Fundamental Collision Regs

Avoid Collisions The fundamental rule when at sea is to avoid a collision, regardless of which is the stand on vessel. It is your responsibility as skipper to keep a proper lookout. It is your responsibility to know and understand the rules before heading out.

  1. Listen and look ahead – You must keep a good lookout at all times.
  2. Keep a safe speed – Travel at a safe speed, taking into account the boat traffic in the area, weather conditions and when visibility is limited.  You must not esceed five knots if you are;
    • within 200m of the shore
    • within 200m of any structure
    • within 200m of a boat displaying a diver’s flag
    • within 50m of any other boat
    • within 50m of a person swimming
    • on a power boat if any person has any part of their body outside the rails or edge of the deck.
  3. Respect the give way rules – When two boats are approaching each other, one has the right of way. The other boat must give way and pass astern (behind).
  4. Give way when overtaking.
  5. Keep clear of big ships.

Rules on the water

When meeting head on powerboats must turn to starboard and pass port to port. (powerboats includes yachts under motor)

Powerboats must give way to sailing, paddle and rowing boats, unless: the other vessel is overtaking the powerboat is a special case boat, displaying certain lights or day shapes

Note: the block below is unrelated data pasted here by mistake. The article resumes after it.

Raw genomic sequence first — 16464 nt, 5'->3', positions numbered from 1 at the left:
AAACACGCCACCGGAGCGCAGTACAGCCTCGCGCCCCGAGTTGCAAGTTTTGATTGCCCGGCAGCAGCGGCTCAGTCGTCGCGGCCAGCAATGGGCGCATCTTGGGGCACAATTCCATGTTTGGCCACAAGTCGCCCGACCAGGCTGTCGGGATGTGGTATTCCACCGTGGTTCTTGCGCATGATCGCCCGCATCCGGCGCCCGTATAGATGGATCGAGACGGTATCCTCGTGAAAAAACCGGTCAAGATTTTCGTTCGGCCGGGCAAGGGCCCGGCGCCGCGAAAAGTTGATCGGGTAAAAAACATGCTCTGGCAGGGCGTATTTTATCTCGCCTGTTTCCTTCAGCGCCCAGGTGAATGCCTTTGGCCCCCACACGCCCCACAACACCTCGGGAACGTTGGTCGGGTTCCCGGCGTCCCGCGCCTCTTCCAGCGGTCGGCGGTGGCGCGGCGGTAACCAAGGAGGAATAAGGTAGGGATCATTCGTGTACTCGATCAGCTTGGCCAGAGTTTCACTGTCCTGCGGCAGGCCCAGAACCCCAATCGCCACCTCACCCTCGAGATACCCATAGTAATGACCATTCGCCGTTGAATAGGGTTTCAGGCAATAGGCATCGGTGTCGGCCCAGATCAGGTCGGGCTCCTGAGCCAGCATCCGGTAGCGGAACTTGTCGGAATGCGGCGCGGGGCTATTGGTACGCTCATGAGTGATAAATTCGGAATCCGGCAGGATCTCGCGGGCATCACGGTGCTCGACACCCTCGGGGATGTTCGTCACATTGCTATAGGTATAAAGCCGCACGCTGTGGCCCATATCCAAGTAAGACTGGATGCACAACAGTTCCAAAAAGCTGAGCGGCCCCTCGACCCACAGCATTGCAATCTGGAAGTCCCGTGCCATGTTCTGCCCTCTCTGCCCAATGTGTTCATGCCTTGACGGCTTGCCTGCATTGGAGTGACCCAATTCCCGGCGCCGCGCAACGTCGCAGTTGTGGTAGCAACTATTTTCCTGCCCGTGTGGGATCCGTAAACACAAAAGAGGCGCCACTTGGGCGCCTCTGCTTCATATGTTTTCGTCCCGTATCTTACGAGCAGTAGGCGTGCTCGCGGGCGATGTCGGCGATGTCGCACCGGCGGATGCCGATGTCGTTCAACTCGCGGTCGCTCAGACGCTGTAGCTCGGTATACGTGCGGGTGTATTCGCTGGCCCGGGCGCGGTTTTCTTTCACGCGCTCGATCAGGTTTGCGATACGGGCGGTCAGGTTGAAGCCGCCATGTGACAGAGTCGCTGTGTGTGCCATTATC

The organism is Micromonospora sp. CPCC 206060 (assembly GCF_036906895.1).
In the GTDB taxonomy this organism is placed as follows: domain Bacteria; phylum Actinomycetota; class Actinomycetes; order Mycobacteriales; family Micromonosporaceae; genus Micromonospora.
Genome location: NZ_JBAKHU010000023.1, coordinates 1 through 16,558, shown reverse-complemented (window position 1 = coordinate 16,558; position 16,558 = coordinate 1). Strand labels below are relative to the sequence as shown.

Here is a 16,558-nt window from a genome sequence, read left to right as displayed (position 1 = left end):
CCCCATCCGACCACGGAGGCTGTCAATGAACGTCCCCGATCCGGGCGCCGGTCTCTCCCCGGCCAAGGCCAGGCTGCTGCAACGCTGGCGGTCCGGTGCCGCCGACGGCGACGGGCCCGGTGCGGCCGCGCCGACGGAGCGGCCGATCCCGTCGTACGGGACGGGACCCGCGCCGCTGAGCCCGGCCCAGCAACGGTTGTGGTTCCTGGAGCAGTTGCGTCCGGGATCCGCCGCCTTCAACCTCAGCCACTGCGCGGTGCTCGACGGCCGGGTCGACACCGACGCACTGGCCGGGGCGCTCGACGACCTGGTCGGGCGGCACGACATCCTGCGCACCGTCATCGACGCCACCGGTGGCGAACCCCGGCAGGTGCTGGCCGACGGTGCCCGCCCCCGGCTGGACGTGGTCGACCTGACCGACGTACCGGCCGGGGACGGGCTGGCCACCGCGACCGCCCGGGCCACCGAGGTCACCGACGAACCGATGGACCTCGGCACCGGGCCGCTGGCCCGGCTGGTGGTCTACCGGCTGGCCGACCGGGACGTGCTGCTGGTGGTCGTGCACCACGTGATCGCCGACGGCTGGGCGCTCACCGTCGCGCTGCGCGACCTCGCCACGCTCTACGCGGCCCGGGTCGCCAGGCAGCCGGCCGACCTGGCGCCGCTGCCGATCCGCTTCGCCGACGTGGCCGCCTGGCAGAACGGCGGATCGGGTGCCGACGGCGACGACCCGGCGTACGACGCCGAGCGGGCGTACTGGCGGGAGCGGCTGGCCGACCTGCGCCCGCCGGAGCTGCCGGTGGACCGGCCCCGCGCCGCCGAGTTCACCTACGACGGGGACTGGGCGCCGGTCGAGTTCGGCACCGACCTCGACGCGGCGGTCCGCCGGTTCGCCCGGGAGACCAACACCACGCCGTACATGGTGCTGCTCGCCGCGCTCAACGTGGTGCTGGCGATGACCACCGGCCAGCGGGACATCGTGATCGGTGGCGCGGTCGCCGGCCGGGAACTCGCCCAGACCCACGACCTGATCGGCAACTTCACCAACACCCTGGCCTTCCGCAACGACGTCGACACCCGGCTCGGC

A sailing boat must give way to another sailing boat if the wind is blowing from its port (left) side (i.e if you are on port tack and the other yacht is on starboard) or if it is windward (upwind) to the other sailing boat.





If you approach another vessel in a 135° sector at its stern, (either under power or sail) you are considered to be overtaking and must give way.

Learn more

If you want to learn more about the rules on the water take one of our learn to sail courses and/or have one of our instructors join you for the first day of your charter. We also recommend the Coastguard online Day Skipper course which includes content on Maritime Rules and Regulations.

Thank you to Maritime New Zealand for images and content.  

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